Esther Lederberg was a brilliant microbiologist and genetics researcher whose husband won a Nobel prize based on her work and discoveries the two made together, for which neither he nor others gave her credit. She pioneered bacterial genetics and discovered the lambda phage, “a bacterial virus which is widely used as a tool to study gene regulation and genetic recombination. She also invented the replica plating technique, which is used to isolate and analyse bacterial mutants and track antibiotic resistance.”
Th first woman in America to win a Nobel Prize for physiology or medicine was Gerty Cori, whose work, like Lederberg’s was often overshadowed by her husband’s with whom she worked and shared the Nobel. Her work focused on how the body uses energy, and she identified the enzyme that initiates the decomposition of glycogen into glucose. Dr Cori’s original research helped lead to viable treatment options for diabetes.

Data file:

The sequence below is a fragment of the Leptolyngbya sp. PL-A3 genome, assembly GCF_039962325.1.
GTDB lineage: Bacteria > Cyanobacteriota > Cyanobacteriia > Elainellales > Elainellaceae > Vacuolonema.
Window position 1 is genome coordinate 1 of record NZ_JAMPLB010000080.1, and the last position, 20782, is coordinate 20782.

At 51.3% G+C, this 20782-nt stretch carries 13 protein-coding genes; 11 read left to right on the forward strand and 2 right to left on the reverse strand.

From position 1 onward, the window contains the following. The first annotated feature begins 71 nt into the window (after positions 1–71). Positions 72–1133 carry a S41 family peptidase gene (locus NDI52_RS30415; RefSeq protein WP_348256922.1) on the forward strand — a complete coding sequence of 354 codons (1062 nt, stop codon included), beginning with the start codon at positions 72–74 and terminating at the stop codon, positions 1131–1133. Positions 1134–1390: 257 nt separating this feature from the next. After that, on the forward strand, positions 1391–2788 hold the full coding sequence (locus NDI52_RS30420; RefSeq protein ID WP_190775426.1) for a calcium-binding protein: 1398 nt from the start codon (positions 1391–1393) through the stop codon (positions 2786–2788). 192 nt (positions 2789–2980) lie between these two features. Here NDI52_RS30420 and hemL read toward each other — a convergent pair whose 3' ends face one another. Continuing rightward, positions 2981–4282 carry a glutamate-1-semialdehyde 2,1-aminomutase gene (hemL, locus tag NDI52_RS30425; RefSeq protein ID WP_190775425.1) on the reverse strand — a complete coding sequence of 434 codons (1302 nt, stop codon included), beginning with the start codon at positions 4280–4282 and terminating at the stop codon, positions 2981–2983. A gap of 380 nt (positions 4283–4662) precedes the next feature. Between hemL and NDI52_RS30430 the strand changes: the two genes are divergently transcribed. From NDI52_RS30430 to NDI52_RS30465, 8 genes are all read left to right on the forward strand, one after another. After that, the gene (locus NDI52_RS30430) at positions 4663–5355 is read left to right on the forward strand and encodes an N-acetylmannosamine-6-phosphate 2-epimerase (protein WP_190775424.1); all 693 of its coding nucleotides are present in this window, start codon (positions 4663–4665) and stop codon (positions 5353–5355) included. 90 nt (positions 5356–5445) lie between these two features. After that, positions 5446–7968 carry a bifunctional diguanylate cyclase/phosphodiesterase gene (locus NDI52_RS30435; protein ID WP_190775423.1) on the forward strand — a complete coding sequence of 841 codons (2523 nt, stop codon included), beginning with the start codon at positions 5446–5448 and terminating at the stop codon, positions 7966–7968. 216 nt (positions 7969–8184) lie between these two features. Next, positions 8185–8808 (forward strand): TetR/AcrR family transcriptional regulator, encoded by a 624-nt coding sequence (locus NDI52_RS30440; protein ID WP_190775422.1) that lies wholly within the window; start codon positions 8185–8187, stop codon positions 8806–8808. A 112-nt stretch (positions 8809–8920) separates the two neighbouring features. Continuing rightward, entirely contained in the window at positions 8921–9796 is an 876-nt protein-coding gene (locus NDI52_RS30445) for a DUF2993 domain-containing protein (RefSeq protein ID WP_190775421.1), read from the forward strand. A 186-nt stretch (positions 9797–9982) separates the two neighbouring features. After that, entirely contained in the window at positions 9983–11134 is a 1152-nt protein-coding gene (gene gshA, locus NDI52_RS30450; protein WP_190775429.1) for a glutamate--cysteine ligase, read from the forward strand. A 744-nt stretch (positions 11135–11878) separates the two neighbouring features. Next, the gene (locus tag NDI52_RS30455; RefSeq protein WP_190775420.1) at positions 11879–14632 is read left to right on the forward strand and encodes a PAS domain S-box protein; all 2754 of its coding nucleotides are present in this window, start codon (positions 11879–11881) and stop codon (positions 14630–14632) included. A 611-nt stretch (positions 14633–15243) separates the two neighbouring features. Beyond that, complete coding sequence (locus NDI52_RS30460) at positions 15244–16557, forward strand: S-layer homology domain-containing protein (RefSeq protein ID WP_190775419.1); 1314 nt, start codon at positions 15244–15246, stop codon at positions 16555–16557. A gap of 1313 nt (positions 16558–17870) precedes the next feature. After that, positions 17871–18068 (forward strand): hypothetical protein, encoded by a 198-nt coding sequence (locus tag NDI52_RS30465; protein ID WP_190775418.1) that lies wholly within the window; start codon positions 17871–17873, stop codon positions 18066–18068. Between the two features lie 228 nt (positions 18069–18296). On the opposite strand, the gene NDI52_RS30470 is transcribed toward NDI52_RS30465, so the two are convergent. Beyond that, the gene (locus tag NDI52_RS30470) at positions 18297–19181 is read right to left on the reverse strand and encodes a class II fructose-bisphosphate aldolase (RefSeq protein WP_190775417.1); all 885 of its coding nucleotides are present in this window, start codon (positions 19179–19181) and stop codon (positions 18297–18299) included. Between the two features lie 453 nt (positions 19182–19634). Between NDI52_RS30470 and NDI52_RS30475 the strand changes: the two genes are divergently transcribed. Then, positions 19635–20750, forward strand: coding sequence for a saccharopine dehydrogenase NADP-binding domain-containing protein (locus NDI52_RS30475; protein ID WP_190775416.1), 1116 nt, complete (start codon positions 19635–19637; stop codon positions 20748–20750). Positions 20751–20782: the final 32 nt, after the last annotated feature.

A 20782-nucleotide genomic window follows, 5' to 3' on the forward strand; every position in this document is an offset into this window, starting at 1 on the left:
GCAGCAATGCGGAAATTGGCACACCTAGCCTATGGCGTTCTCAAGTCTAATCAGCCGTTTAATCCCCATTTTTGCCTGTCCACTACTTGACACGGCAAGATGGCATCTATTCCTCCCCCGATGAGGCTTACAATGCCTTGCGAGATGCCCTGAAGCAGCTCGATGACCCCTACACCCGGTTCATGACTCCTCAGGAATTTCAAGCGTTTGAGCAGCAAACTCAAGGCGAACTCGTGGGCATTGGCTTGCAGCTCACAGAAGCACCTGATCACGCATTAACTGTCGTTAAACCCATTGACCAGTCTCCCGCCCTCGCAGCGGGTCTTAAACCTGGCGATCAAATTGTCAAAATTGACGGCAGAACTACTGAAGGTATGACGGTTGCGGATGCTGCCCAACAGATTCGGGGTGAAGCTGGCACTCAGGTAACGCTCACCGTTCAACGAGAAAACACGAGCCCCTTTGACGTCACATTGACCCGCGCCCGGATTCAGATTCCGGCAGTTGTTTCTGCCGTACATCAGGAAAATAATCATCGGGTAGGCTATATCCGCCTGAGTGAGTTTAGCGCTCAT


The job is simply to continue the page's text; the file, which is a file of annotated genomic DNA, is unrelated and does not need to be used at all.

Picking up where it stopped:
A pioneering female pediatrician from Atlanta GA, Leila Denmark, developed the vaccine to prevent pertussis, or whooping cough, which prior to the vaccine’s invention was responsible for almost 200,000 child deaths per year in the U.S. alone.
Women have had to fight hard even to enter any aspect of medical and other scientific professions. Elizabeth Blackwell became the first female physician in the U.S. only after studying medicine in her own for some time before the men in the Geneva Medical college voted to let her attend as a practical joke. The joke was on them. Motivated to study medicine by a female friend who when ill confided that she believed she would have been treated better if she’d had a female physician, Elizabeth excelled in her medical studies and even founded a medical school for women.
There’s a reason why “Know your history and you can create the future of your choice” is the first of my 9 Leadership Power Tools. Because if you can’t see another woman in a particular role, it’s highly unlikely that you will be able to see yourself in it.
“Edward Jenner is incorrectly credited with “inventing” the small pox vaccination, speaking of pandemics, as most of us are these days. (Jenner didn’t take credit; the misogynist culture did.)
Lady Montagu, an uncommon woman, whose intellect matched her astonishing beauty, survived the small pox epidemic but her face didn’t. Scarred with no eyelashes, she didn’t let her disfigurement kill her curiosity. She traveled to Turkey with her ambassador husband. She visited villages where she noticed that the Turkish people had no small pox scarring.